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Pastors Should Think Bigger Than Foster Care and Adoption


Lifeline Children’s Services, the organization I lead, has seen a major spike in calls after DobbsChurches and Christian families all over the country want to know how they can help support foster care, foster ministry and adoption services for women in need. 

This makes sense, since foster and adoptive care is one of the most direct ways we can address the needs of women facing crisis pregnancies. We are humbled and blessed by the chance to have these conversations, because every single one of them helps protect the sanctity of unborn life. 

But an important part of the post-Roe puzzle—one that far fewer people think about—is the broader life of the church, and how it fits into the pro-life mission. Church programs like missions trips and VBS programs are an important part of establishing the kind of culture we need to support life holistically. 

Take missions, for example. God didn’t establish geographical boundaries when He created man in His image. All peoples bear the Imago Dei. All peoples deserve our ministry, our witness and our support in times of hardship—precisely because their life, like unborn life, is sacred.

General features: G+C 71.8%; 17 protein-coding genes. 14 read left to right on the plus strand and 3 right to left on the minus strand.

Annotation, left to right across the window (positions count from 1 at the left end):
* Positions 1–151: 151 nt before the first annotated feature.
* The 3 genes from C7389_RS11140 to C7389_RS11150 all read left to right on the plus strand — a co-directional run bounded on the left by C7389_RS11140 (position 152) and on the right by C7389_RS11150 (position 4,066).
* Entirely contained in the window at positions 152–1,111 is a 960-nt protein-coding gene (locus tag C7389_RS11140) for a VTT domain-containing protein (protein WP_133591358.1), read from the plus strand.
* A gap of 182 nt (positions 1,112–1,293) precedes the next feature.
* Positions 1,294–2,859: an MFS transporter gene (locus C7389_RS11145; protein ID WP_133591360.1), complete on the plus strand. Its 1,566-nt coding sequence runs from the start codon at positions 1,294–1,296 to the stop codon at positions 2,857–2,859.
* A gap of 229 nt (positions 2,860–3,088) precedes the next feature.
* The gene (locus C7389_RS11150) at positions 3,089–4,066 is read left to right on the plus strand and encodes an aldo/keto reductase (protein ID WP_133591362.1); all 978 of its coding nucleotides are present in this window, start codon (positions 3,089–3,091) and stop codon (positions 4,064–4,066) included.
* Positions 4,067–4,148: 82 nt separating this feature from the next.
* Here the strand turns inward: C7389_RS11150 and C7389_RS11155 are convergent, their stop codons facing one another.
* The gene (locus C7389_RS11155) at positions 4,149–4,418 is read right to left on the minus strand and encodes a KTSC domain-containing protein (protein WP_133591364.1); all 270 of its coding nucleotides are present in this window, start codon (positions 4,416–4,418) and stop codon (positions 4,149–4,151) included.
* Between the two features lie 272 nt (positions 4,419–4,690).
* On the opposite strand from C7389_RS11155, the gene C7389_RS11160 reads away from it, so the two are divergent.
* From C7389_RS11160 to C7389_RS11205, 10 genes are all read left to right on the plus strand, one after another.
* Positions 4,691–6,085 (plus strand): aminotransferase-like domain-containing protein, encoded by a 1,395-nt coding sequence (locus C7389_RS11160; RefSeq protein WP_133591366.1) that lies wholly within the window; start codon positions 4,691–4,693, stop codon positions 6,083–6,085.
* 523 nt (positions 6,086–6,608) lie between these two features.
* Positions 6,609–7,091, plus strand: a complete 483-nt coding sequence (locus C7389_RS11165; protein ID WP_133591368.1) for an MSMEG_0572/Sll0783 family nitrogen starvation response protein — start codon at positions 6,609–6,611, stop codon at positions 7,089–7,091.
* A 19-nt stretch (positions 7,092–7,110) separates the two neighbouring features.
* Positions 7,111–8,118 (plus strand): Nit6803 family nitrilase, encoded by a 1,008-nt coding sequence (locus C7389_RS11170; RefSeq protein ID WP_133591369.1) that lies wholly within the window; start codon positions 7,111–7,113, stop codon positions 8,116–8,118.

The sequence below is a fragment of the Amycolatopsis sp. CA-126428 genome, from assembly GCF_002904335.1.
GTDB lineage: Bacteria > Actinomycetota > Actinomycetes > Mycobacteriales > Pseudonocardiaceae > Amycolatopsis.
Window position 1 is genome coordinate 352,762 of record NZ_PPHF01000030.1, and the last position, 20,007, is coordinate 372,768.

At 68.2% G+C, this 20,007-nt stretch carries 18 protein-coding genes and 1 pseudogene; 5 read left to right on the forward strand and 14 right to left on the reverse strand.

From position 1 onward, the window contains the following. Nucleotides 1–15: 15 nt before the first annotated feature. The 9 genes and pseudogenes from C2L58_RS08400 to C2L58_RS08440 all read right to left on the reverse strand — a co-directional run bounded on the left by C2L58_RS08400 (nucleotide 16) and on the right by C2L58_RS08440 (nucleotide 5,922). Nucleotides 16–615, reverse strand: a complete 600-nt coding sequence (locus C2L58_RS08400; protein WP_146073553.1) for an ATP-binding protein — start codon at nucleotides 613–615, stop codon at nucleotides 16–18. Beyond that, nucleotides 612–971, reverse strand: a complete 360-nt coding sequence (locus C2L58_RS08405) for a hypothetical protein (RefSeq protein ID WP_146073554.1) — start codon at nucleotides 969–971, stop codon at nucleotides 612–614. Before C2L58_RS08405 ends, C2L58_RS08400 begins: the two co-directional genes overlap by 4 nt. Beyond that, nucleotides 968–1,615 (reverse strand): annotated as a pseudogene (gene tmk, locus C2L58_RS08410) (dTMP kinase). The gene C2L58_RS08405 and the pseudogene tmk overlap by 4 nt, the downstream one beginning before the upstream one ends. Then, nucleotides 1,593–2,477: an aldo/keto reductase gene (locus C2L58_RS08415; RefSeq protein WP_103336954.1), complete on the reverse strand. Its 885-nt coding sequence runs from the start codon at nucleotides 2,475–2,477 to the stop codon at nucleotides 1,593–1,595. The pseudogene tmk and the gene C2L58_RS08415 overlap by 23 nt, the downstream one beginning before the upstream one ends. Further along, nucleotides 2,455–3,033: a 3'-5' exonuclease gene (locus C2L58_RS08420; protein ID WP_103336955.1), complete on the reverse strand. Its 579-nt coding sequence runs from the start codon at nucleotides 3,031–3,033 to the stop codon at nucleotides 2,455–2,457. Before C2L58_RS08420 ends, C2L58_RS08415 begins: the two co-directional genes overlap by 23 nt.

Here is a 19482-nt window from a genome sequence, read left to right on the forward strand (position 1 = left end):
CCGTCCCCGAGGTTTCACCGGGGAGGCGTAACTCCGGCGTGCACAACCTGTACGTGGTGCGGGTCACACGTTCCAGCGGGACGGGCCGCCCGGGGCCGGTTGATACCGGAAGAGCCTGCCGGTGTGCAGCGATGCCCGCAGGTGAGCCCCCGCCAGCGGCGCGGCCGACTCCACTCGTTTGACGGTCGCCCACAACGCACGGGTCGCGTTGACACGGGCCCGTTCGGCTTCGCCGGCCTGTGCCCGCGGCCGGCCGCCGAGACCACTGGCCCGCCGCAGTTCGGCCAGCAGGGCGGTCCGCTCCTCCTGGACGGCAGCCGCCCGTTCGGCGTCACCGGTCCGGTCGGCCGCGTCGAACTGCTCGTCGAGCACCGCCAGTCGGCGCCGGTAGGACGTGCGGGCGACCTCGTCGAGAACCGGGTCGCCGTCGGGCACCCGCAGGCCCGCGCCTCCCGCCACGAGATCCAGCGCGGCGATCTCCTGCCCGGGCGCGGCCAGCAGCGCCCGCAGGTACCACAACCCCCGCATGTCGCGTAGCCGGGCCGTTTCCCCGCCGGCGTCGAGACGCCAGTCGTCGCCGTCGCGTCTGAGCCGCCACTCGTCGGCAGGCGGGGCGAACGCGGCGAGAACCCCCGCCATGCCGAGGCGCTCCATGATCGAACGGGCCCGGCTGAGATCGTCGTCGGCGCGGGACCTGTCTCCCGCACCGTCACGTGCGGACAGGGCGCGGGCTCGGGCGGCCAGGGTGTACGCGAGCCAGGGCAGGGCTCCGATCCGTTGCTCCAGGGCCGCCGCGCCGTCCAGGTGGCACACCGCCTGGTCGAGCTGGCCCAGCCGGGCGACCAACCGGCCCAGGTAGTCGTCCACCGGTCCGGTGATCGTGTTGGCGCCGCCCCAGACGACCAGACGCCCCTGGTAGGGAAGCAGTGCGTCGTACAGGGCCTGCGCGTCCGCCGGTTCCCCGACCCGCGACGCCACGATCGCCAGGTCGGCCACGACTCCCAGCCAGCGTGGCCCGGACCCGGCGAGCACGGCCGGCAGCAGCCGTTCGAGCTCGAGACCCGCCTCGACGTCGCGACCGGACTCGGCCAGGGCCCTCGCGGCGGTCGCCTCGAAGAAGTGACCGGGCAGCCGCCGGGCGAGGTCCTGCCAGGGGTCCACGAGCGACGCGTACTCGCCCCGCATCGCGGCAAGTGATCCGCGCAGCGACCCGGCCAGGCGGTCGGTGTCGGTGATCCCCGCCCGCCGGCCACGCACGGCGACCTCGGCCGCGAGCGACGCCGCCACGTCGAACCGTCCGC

Developing a strong missions focus in local churches helps articulate and support this global pro-life calling. Our work to support the dignity of life cannot end after birth, and it cannot end at our borders. 

In fact, we’ve developed a program called “Mission Kid” with this effort in mind. Church programs like VBS can and ought to support the cultivation of local churches’ hearts for the global pro-life mission. 

We offer churches educational videos and programming at no cost because we know that every heart won on behalf of defending the sanctity of life is a heart that could potentially save lives—and even win them for Christ.

It’s important to remember that no part of the church is apart from the whole. 

“For the body does not consist of one member but of many,” we read in 1 Corinthians 12. “If the foot should say, ‘Because I am not a hand, I do not belong to the body,’ that would not make it any less a part of the body. And if the ear should say, ‘Because I am not an eye, I do not belong to the body,’ that would not make it any less a part of the body.” 

And just as we are both the body of Christ collectively and individually, the densely-woven fabric of our lives and callings is both radically specific to us and radically intertwined with our fellow Christians. 

All our efforts are bound up together. Our Gospel mission isn’t something we can pick and choose from. And that means that affirming the sanctity of life is much more than a domestic political concern. It means that protecting the unborn is just one part of a vastly more glorious and noble effort to defend God’s image in our fellow man.

“If one member suffers, all suffer together; if one member is honored, all rejoice together,” we read again in 1 Corinthians 12. 

So let us suffer and rejoice together in all ways. Let us rally around the vulnerable no matter where they are. Let us build a truly pro-life—not just pro-birth—church after Roe.